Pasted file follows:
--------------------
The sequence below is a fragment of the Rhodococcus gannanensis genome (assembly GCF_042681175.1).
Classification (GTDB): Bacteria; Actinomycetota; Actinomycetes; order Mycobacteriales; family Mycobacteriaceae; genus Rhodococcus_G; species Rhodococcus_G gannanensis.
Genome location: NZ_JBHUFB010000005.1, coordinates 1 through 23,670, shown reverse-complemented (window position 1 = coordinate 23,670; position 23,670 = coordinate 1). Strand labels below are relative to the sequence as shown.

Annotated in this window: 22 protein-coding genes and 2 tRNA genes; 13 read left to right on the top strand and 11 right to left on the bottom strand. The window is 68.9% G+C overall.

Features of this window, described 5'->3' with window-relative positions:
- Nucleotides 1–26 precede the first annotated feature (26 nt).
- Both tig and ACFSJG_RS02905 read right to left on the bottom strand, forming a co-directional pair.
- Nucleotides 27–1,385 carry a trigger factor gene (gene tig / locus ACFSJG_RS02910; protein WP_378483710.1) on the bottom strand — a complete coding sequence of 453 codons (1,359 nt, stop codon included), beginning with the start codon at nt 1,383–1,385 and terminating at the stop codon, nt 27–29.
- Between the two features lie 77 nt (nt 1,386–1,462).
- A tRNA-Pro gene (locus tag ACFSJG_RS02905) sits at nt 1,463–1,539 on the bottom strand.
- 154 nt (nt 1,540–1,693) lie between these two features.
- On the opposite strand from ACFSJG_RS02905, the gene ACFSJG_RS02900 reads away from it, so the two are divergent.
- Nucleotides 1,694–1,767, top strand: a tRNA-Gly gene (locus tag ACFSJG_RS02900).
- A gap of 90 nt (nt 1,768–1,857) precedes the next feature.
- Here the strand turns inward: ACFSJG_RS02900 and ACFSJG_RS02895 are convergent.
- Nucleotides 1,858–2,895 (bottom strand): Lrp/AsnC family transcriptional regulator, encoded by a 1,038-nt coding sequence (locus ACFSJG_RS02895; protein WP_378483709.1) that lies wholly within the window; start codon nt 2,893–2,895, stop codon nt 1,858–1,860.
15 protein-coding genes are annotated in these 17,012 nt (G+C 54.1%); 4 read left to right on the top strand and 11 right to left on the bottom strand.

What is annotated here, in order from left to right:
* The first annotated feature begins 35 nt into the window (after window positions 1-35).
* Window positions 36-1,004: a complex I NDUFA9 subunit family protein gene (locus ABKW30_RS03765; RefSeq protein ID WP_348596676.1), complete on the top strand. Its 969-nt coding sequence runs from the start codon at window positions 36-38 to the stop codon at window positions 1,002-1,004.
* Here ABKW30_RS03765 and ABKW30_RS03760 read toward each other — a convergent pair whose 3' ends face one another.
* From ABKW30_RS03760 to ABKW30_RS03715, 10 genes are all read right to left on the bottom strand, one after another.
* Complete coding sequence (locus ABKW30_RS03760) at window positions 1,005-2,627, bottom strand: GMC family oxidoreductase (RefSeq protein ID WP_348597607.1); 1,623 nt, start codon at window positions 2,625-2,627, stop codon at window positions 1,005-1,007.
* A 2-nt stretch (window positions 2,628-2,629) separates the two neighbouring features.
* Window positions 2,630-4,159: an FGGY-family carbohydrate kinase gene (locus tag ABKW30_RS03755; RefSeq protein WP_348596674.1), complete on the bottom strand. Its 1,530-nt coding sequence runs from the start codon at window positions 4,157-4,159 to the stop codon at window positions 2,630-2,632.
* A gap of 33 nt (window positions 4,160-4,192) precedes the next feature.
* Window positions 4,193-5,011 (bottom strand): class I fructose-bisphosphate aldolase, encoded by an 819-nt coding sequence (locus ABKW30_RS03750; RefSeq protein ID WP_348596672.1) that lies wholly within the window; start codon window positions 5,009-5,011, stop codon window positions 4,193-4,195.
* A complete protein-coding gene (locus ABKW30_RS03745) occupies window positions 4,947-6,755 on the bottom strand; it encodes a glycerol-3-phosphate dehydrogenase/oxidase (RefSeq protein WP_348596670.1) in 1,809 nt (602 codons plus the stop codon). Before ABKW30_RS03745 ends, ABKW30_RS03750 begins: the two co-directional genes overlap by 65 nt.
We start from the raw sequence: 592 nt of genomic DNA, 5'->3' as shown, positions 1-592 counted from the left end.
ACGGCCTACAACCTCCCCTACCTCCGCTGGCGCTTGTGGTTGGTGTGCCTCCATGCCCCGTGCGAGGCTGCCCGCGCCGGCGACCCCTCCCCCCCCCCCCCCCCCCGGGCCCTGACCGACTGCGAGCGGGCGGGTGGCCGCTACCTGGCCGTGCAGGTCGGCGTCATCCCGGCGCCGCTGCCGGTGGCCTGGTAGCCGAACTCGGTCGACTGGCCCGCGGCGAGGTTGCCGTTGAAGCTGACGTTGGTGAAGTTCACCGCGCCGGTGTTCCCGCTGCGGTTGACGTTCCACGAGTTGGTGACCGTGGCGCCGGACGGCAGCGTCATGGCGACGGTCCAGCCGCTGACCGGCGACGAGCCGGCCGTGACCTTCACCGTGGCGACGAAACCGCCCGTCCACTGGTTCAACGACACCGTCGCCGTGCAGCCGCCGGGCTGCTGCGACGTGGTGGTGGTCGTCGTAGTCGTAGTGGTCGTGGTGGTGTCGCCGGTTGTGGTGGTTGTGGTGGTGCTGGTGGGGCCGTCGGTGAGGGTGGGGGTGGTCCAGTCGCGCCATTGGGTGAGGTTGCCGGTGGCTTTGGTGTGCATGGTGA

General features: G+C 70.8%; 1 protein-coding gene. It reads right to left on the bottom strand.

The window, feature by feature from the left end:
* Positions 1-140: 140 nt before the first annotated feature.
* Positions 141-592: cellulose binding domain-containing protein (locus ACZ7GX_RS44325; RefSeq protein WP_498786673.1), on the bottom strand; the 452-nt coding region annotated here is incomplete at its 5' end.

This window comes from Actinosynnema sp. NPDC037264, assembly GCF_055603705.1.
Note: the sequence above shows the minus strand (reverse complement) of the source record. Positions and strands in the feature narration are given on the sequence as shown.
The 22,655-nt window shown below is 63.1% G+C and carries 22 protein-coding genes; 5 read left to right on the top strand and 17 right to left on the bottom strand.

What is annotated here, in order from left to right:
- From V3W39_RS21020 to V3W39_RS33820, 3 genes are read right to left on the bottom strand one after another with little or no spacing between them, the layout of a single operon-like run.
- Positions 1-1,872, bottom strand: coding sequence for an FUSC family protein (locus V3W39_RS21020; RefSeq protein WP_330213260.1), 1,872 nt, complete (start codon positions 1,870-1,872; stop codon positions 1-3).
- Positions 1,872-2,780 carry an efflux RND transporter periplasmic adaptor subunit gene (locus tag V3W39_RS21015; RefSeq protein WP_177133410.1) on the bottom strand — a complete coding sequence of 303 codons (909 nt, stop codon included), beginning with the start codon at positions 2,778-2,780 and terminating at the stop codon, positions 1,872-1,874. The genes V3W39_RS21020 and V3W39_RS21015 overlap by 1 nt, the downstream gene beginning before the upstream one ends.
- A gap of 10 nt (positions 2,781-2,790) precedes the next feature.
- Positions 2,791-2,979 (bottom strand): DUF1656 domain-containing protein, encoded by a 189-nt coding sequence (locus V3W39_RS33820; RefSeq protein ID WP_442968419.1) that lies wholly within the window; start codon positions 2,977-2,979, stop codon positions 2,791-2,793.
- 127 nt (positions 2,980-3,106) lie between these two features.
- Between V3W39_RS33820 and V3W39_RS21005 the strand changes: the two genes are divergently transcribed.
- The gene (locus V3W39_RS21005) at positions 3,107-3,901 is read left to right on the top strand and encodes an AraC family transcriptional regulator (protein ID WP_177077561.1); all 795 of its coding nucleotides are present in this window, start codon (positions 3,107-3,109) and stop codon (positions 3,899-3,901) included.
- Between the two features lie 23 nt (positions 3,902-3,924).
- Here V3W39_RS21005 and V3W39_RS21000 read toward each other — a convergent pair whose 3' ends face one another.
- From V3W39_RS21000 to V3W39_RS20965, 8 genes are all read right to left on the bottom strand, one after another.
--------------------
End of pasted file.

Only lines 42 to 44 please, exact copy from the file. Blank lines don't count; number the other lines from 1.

- A gap of 10 nt (positions 2,781-2,790) precedes the next feature.
- Positions 2,791-2,979 (bottom strand): DUF1656 domain-containing protein, encoded by a 189-nt coding sequence (locus V3W39_RS33820; RefSeq protein ID WP_442968419.1) that lies wholly within the window; start codon positions 2,977-2,979, stop codon positions 2,791-2,793.
- 127 nt (positions 2,980-3,106) lie between these two features.